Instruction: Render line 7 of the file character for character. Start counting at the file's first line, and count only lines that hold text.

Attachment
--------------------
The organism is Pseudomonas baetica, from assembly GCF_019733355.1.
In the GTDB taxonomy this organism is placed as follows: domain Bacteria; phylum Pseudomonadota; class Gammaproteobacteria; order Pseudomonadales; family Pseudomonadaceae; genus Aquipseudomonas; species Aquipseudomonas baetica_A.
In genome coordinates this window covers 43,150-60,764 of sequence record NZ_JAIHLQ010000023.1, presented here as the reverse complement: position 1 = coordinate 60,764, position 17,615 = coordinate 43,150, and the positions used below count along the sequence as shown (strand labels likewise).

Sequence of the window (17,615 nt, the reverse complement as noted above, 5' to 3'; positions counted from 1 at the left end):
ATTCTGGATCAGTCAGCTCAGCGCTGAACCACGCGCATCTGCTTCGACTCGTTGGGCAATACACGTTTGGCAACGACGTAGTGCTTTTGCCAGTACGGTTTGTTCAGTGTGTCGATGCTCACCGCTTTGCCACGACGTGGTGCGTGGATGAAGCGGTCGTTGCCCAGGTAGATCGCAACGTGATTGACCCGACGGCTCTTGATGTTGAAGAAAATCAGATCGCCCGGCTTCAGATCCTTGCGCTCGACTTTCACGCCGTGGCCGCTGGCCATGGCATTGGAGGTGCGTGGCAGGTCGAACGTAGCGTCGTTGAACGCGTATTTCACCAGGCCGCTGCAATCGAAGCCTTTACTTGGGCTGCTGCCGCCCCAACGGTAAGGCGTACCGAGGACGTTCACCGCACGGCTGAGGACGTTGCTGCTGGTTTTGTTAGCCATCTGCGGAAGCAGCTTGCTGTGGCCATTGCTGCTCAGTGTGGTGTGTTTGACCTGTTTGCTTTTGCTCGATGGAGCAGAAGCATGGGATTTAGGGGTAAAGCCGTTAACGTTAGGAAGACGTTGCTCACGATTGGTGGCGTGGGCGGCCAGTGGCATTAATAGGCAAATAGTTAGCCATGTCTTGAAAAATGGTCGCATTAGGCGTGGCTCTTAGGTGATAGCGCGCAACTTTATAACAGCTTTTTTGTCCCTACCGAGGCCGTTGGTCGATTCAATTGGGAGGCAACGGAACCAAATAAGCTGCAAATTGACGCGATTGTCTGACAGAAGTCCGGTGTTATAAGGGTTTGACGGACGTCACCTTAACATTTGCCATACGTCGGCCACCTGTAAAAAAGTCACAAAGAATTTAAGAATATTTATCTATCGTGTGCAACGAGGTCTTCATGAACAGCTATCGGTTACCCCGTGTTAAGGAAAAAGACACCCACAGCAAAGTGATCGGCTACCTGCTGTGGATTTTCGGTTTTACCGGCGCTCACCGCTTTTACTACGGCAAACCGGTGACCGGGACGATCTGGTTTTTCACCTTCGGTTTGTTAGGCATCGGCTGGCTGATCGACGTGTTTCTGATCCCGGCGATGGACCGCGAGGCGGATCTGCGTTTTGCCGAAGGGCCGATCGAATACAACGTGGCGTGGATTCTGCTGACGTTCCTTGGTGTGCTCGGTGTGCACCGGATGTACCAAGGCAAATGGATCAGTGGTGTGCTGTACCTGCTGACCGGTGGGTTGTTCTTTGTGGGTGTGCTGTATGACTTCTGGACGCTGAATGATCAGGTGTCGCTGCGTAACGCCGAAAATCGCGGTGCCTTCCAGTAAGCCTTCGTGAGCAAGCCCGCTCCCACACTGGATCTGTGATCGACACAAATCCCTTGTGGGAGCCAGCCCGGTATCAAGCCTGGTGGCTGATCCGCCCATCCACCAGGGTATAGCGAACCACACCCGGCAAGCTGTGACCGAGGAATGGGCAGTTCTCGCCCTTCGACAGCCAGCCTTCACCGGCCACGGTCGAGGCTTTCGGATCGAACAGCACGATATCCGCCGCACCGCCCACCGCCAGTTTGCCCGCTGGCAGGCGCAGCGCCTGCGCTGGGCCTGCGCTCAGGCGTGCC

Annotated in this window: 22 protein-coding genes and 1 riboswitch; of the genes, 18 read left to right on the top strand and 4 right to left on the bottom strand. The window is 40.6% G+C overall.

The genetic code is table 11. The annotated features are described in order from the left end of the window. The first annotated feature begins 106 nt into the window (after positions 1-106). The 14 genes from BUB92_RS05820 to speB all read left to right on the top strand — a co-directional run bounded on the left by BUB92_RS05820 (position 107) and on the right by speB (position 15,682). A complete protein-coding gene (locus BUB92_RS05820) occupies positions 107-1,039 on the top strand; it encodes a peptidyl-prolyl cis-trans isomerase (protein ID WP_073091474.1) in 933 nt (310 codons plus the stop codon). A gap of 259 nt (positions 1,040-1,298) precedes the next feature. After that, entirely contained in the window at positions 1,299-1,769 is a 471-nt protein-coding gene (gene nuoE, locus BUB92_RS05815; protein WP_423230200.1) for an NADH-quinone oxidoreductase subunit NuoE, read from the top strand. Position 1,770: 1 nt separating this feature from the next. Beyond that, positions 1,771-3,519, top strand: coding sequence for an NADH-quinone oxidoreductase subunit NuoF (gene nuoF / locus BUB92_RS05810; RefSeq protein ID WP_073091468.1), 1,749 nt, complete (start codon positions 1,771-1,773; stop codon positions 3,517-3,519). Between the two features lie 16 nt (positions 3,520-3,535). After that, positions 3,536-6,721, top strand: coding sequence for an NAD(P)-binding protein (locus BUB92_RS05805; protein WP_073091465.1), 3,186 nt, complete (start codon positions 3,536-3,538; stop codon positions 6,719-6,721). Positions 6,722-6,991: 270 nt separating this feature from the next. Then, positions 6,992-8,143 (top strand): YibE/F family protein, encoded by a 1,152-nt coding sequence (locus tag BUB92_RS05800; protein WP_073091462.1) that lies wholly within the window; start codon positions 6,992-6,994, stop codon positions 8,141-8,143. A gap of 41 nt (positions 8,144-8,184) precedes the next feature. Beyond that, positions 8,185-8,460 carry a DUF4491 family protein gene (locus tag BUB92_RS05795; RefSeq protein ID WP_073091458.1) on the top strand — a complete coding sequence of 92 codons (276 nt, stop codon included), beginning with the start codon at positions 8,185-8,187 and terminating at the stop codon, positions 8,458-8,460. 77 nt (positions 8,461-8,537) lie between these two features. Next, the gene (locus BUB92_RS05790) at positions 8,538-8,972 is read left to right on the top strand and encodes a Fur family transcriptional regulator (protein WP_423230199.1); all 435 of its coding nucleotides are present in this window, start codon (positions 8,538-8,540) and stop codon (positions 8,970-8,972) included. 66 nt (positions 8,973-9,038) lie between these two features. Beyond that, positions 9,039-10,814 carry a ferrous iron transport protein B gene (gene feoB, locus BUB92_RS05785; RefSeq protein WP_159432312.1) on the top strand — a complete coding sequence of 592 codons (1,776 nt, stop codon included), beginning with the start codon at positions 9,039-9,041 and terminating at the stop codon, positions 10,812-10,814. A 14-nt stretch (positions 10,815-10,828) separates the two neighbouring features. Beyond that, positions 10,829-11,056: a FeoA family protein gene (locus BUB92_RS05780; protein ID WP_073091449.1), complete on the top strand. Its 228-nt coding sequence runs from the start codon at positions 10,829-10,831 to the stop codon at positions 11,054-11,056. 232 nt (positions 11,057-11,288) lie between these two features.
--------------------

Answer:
The genetic code is table 11. The annotated features are described in order from the left end of the window. The first annotated feature begins 106 nt into the window (after positions 1-106). The 14 genes from BUB92_RS05820 to speB all read left to right on the top strand — a co-directional run bounded on the left by BUB92_RS05820 (position 107) and on the right by speB (position 15,682). A complete protein-coding gene (locus BUB92_RS05820) occupies positions 107-1,039 on the top strand; it encodes a peptidyl-prolyl cis-trans isomerase (protein ID WP_073091474.1) in 933 nt (310 codons plus the stop codon). A gap of 259 nt (positions 1,040-1,298) precedes the next feature. After that, entirely contained in the window at positions 1,299-1,769 is a 471-nt protein-coding gene (gene nuoE, locus BUB92_RS05815; protein WP_423230200.1) for an NADH-quinone oxidoreductase subunit NuoE, read from the top strand. Position 1,770: 1 nt separating this feature from the next. Beyond that, positions 1,771-3,519, top strand: coding sequence for an NADH-quinone oxidoreductase subunit NuoF (gene nuoF / locus BUB92_RS05810; RefSeq protein ID WP_073091468.1), 1,749 nt, complete (start codon positions 1,771-1,773; stop codon positions 3,517-3,519). Between the two features lie 16 nt (positions 3,520-3,535). After that, positions 3,536-6,721, top strand: coding sequence for an NAD(P)-binding protein (locus BUB92_RS05805; protein WP_073091465.1), 3,186 nt, complete (start codon positions 3,536-3,538; stop codon positions 6,719-6,721). Positions 6,722-6,991: 270 nt separating this feature from the next. Then, positions 6,992-8,143 (top strand): YibE/F family protein, encoded by a 1,152-nt coding sequence (locus tag BUB92_RS05800; protein WP_073091462.1) that lies wholly within the window; start codon positions 6,992-6,994, stop codon positions 8,141-8,143. A gap of 41 nt (positions 8,144-8,184) precedes the next feature. Beyond that, positions 8,185-8,460 carry a DUF4491 family protein gene (locus tag BUB92_RS05795; RefSeq protein ID WP_073091458.1) on the top strand — a complete coding sequence of 92 codons (276 nt, stop codon included), beginning with the start codon at positions 8,185-8,187 and terminating at the stop codon, positions 8,458-8,460. 77 nt (positions 8,461-8,537) lie between these two features. Next, the gene (locus BUB92_RS05790) at positions 8,538-8,972 is read left to right on the top strand and encodes a Fur family transcriptional regulator (protein WP_423230199.1); all 435 of its coding nucleotides are present in this window, start codon (positions 8,538-8,540) and stop codon (positions 8,970-8,972) included. 66 nt (positions 8,973-9,038) lie between these two features. Beyond that, positions 9,039-10,814 carry a ferrous iron transport protein B gene (gene feoB, locus BUB92_RS05785; RefSeq protein WP_159432312.1) on the top strand — a complete coding sequence of 592 codons (1,776 nt, stop codon included), beginning with the start codon at positions 9,039-9,041 and terminating at the stop codon, positions 10,812-10,814. A 14-nt stretch (positions 10,815-10,828) separates the two neighbouring features. Beyond that, positions 10,829-11,056: a FeoA family protein gene (locus BUB92_RS05780; protein ID WP_073091449.1), complete on the top strand. Its 228-nt coding sequence runs from the start codon at positions 10,829-10,831 to the stop codon at positions 11,054-11,056. 232 nt (positions 11,057-11,288) lie between these two features.